AS NASHVILLE's top session drummer of the past two decades Larrie Londin brought about a minor revolution. He put muscle into previously timid Country drumming, bringing it more into line with the rock-oriented mainstream of American pop. Today it is fashionable to admit to liking Country stars - no one jokes any more - and Londin's sturdy playing was a stepping-stone towards this acceptance.
Londin began playing the drums at the age of 15, but his early professional career was as lead singer with the Headliners - the first white act signed by Tamla Motown in Detroit. The idea was to become a white answer to the Temptations. However at Motown Londin's appreciation of how best to accompany singers led to his playing drums for the Supremes, Marvin Gaye, and the Temptations. The famous drum figures on Junior Walker's 'Shotgun' are also Londin's.
While in the Headliners he struck up a friendship with the guitarist Chet Atkins, and in 1969 moved to Nashville, where with the encouragement of Atkins and the brilliant guitar-picker Gerry Reed, his Motown-influenced up- front beat was eventually accepted. Londin claimed this was unplanned and yet he was the total professional. And although largely self-taught he was a terrific player, practising eight to 12 hours a day. He was also one of the first American drummers to record extensively with electronic drums; all the more daring in the relatively conservative atmosphere of country music.
His great love of the instrument made him very popular on the 'clinic' (master-class) circuit, and he could hold his own in the company of the world's top jazz and rock drummers. Indeed although Londin in his loud Hawaiian shirts evoked the good-old-boy image, he was much more than 'just' a Country drummer. He recorded with countless stars of rock, pop and Country, including Waylon Jennings, Randy Travis, Reva McEntire, Emy Lou Harris, Dolly Parton, Linda Ronstadt, Steve Perry, Journey, Glenn Frey, Joe Cocker, Joe Tex, Albert Lee, Neil Young, BB King, Tom Jones and Johnny Mathis. And he proved his all-round ability playing with ex- King Crimson jazz-fusion guitarist Adrian Belew. He also recorded 'Guitar Man' with Elvis Presley, and while deputising for Elvis's long-time drummer Ronnie Tutt played Presley's last two concerts at Cincinnati and Indianapolis in 1977. In recent years he also recorded and toured with the Everley Brothers.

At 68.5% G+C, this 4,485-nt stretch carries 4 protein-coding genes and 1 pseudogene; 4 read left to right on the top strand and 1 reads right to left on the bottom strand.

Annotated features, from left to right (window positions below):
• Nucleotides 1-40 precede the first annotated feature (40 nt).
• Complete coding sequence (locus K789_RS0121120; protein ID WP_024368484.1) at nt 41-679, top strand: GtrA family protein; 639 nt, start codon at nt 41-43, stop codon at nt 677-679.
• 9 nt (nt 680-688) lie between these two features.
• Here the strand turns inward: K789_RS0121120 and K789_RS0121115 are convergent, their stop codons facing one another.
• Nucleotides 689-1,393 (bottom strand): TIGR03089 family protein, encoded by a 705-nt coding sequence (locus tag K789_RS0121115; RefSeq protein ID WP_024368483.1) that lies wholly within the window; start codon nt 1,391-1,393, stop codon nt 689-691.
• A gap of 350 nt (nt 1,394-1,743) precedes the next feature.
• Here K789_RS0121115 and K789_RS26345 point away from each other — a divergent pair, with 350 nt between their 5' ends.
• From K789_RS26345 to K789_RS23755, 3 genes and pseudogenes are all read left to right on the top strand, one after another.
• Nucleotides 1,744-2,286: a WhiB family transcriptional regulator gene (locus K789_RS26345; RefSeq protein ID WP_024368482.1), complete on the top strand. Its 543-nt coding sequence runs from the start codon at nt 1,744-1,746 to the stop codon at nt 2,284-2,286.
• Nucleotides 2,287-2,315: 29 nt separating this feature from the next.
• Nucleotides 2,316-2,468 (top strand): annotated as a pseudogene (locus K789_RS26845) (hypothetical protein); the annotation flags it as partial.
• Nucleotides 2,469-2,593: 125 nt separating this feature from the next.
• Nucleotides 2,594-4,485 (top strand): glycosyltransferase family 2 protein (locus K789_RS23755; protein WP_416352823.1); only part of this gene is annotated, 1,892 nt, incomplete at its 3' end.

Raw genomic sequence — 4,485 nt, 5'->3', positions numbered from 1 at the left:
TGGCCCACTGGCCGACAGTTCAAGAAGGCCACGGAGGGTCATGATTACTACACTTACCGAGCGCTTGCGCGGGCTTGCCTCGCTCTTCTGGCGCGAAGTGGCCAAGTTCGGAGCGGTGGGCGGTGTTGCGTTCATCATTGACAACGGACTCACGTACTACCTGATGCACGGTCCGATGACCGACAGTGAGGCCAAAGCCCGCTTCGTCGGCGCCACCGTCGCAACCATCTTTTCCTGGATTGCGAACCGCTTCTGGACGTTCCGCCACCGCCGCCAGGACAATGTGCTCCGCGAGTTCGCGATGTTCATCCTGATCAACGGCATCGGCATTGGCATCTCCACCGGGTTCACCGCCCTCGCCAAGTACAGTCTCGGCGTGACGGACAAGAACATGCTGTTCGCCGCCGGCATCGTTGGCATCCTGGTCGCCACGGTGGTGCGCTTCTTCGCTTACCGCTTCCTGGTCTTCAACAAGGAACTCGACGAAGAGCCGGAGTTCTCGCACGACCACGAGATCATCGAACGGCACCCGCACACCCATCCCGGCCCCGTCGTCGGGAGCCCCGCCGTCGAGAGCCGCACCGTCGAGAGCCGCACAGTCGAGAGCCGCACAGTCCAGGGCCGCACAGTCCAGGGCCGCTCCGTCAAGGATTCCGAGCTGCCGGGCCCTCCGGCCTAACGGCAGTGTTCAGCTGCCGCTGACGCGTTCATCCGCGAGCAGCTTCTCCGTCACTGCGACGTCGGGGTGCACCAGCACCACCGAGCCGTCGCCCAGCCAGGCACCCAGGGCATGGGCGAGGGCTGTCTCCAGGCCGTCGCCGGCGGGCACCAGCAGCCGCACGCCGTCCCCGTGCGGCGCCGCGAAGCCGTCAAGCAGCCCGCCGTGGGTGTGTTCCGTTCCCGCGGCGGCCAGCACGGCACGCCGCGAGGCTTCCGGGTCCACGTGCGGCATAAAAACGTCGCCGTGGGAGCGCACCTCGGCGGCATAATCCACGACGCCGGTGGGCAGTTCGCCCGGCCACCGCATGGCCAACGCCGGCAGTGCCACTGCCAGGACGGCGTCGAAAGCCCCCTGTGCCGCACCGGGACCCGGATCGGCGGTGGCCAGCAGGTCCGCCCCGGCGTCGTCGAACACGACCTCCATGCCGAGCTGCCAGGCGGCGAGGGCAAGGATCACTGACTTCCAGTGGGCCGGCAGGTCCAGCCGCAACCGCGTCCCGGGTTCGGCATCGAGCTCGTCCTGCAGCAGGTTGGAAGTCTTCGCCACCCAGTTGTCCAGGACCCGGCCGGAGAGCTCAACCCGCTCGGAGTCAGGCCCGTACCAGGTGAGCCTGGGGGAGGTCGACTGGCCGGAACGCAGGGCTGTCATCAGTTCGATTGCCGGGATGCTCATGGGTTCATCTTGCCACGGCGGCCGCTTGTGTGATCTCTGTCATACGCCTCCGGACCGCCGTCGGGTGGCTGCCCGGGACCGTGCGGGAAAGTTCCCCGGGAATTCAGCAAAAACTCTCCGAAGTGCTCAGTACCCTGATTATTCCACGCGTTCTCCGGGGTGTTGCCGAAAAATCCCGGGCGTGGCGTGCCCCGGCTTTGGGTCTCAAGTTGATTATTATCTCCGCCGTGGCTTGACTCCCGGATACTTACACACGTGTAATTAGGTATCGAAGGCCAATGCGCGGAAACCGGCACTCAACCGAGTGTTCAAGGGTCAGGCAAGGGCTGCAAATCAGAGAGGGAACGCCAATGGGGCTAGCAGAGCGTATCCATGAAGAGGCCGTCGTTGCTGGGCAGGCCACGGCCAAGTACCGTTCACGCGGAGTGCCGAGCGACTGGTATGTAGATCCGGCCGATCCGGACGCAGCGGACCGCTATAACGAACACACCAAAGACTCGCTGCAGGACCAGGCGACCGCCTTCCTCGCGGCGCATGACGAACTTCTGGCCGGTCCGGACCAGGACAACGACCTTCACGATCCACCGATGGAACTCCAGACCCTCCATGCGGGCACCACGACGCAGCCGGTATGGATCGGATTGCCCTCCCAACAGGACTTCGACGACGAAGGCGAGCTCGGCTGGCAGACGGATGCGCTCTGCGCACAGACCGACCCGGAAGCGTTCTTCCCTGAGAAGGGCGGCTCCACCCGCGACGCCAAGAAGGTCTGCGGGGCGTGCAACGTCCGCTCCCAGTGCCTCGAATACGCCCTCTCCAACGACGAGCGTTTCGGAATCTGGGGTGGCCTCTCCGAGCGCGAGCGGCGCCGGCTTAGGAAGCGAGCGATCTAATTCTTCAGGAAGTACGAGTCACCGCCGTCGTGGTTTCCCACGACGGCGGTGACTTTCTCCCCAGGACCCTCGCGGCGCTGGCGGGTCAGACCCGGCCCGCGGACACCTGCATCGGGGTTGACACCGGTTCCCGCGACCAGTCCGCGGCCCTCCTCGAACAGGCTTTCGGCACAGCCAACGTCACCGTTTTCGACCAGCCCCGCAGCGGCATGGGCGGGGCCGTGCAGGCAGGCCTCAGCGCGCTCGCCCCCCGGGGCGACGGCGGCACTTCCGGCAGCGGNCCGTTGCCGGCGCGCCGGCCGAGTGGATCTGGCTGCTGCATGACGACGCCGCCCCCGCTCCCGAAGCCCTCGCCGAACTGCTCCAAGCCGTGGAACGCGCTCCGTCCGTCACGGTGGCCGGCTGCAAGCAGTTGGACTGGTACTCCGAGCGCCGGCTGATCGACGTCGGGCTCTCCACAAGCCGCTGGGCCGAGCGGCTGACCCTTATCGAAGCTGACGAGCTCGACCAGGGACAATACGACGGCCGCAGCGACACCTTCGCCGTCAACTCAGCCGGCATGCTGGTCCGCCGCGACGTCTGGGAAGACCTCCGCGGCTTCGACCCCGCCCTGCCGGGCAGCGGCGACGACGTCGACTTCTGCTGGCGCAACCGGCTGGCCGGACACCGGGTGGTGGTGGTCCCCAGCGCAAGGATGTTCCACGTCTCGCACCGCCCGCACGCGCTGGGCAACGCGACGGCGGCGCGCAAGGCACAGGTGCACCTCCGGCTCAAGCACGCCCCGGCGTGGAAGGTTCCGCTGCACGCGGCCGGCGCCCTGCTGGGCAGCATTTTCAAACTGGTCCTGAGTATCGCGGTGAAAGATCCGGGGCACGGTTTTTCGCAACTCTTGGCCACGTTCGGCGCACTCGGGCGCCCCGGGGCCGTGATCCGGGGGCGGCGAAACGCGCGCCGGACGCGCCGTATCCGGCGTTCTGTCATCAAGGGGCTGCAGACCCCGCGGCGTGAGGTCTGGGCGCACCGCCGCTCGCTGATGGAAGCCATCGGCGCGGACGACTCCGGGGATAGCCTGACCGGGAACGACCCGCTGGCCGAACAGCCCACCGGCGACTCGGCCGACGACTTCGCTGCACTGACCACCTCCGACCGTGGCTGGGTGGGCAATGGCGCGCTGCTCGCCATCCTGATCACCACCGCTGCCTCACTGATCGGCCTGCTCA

Larrie Londin won many Country music awards, numerous platinum discs, and was one of only a dozen or so drummers voted to the exclusive 'Honor Roll' in America's Modern Drummer magazine.
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